A feast satisfies the appetite, but a taste makes you hungry for more. That’s the idea behind Cal State Bakersfield’s sampler platter of theater scenes, visual art, music and more at the annual Taste of the Arts event on Sunday.

“It’s like a gift to the community,” said Mandy Rees, professor of theater and theater program coordinator. “We’re inviting them in to see what we have to offer, see what we’re doing and hopefully get them interested to come back and see a full production — a concert, play an art exhibition. It gets people to appreciate the arts.”

Free and family-friendly, with complimentary food and wine, the afternoon unfolds at the pace of the guests, who stroll among several artistic stations peppered throughout the Arts and Humanities vicinity of campus.

This year, Taste of the Arts will feature a scene from the Greek tragedy “Antigone,” which debuts at CSUB on Oct. 24; excerpts from “Into the Woods” and “A Little Night Music”; selections from the jazz collective and chamber singers; pottery throwing; and visual art. Especially for children, there will be a student-led activity and a performance of “Pickle Patch Bathtub,” from the Theatre for Young Audiences program. The Todd Madigan Gallery will feature an exhibition of work from the faculty and staff, and the CSUB Art Club will display student submissions.

The afternoon is sponsored in memory of Dorothy Zaninovich, who supported the arts at CSUB.

Following the late patron’s example, a group of community members has formed to bring exposure — and material support — to the School of Arts and Humanities.

“I think the arts and humanities can get short shrift in a world that is very STEM-focused,” said David Milazzo, who — ironically — owns a tech company but graduated from CSUB with a theater degree in 1997.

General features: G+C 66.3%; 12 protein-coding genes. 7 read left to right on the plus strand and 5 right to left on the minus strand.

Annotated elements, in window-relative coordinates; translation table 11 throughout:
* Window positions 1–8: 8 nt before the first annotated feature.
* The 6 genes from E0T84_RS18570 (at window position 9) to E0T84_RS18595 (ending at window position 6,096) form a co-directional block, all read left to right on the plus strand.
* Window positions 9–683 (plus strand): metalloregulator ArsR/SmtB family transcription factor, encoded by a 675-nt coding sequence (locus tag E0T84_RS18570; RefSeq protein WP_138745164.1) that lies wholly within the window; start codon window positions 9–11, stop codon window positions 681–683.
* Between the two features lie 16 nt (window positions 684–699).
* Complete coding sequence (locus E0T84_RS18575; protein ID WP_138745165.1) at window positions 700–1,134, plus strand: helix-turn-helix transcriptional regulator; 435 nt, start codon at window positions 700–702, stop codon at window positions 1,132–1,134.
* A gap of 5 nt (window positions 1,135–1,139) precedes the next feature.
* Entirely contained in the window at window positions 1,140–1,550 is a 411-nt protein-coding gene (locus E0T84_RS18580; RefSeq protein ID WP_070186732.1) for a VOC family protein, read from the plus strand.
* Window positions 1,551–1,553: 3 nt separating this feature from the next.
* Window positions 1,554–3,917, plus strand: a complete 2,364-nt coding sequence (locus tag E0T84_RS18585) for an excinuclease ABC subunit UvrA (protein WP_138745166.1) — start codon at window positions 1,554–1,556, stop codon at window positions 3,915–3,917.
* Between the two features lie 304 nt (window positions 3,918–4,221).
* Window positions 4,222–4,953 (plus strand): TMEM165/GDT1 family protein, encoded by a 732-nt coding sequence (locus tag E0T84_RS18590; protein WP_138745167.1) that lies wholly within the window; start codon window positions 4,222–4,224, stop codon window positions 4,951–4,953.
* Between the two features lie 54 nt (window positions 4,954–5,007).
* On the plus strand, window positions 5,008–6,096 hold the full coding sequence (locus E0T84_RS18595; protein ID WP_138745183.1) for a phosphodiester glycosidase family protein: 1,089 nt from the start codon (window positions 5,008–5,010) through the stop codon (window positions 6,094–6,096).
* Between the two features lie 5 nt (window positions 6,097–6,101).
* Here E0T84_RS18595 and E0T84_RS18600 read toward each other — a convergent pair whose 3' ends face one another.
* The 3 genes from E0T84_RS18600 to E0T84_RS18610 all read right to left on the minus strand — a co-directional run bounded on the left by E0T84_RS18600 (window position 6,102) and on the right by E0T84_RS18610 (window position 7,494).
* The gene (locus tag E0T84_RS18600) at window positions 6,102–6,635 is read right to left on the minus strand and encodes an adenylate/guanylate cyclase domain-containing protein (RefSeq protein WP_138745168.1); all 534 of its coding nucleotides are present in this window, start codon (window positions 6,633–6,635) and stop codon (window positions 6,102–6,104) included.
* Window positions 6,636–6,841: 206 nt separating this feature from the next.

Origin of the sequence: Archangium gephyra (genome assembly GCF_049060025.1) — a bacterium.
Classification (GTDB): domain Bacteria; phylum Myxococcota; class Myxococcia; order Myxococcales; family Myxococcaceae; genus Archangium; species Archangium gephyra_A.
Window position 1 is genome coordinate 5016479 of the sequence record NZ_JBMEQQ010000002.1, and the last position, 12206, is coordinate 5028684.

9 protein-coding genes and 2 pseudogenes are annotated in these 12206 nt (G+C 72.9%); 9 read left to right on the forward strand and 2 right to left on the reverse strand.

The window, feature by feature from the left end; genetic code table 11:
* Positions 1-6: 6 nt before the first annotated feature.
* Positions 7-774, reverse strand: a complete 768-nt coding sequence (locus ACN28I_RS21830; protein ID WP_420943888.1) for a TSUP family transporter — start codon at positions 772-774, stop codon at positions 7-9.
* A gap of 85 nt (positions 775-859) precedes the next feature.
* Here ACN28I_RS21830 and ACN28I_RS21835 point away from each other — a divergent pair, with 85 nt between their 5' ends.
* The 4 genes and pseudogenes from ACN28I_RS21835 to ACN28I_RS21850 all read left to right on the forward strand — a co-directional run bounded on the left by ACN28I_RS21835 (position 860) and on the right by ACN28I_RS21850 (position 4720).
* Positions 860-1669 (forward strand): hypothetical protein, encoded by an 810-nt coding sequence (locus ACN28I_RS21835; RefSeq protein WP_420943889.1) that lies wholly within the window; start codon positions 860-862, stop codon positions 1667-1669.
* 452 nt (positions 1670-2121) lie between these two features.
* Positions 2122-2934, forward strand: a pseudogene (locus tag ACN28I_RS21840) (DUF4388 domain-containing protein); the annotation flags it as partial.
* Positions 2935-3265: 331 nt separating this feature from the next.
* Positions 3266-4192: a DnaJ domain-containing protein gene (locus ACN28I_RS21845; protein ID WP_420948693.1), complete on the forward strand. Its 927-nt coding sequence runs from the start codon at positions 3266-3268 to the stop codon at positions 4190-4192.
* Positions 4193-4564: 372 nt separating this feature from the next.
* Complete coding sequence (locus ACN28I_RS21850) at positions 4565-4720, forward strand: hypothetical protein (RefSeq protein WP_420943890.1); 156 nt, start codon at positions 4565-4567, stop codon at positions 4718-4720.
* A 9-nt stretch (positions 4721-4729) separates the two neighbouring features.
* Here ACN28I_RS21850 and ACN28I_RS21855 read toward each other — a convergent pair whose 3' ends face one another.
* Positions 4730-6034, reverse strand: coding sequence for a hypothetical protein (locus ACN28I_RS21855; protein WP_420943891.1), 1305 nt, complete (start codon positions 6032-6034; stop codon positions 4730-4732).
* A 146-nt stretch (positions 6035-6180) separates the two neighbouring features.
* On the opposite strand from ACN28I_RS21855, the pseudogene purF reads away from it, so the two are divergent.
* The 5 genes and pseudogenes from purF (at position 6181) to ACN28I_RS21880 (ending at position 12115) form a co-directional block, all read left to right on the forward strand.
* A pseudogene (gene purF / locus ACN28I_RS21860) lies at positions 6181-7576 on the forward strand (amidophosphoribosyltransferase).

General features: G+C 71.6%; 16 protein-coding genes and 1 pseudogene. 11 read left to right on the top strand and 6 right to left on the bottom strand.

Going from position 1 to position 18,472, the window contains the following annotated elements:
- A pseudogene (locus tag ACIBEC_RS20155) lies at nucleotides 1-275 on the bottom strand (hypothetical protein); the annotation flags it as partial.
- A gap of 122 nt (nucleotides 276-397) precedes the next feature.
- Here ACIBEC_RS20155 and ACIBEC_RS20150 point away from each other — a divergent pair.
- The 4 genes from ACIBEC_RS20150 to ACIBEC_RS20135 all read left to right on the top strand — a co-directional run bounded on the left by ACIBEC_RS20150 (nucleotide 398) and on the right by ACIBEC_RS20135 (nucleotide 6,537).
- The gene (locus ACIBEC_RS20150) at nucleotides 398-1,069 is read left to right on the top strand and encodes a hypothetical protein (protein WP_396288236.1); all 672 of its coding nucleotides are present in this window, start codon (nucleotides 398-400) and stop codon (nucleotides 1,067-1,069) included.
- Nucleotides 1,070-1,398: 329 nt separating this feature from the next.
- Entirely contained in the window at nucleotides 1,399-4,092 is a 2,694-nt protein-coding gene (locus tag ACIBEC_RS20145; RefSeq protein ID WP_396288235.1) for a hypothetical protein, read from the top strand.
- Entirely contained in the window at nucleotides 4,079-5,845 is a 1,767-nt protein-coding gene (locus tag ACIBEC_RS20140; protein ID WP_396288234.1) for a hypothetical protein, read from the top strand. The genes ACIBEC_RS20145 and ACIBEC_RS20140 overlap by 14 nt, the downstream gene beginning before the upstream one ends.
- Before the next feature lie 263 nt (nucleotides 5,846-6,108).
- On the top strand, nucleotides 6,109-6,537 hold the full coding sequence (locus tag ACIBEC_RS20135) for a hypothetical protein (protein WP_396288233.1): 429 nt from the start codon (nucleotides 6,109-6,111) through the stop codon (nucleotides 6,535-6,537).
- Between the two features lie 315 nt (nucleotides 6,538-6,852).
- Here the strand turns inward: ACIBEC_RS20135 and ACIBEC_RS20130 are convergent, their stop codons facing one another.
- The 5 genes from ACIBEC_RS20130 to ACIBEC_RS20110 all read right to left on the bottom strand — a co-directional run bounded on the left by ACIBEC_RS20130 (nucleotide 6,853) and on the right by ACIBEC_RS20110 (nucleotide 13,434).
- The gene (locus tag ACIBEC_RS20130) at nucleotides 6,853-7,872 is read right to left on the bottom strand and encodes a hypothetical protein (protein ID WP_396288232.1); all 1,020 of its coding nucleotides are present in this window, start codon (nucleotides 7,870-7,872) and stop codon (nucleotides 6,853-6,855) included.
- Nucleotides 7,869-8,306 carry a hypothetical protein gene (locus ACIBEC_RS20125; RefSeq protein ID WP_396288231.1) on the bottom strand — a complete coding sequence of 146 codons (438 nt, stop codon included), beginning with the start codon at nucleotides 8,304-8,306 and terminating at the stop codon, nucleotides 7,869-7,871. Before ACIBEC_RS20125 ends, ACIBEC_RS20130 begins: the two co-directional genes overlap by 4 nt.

Milazzo formed AH Friends in 2018 with fellow arts supporters Jon Sampson, Amanda Frank, Natalie Green, Andrea Hansen, Jim Damian and Chris Benham.

The mission of AH Friends, which recently launched the website ahfriends.org, is to be “a megaphone for the university,” and help facilitate community engagement with the talented students and faculty of A&H. Taste of the Arts is the group’s “coming-out” event.

“We really want to make a splash and generate an interest,” Milazzo said. “And what better place than alongside the talented students of CSUB’s arts programs.”

Rees, for one, appreciates the enthusiasm of AH Friends to expand awareness of the exceptional students and faculty in the School of Arts and Humanities, which encompasses communications, English, history, modern languages and literature, philosophy and religious studies, interdisciplinary studies and the slate of artistic degree programs at the heart of Sunday’s showcase: art and art history, music and theater.

“Our department is music and theater,” Rees said, referring to her own field of study. “We’ve seen growth and have room to grow and would love more people to be aware of the great programming we have, and the opportunities for students. Because we are a smaller CSU in the system, our students get a lot more experience, and that can pay off later. The motivated student can come here and have a wealth of opportunities at their fingertips.”

In addition to the complimentary admission, food and wine will be available free of charge.

It is rare, Rees said, for the creative students and faculty at CSUB to get the opportunity to share their talent side by side.

“This is a venue where art, music, theater collaborate together,” she said. “We’re busy folks, so when you can come together and collaborate on this event, it’s a lot of fun.”

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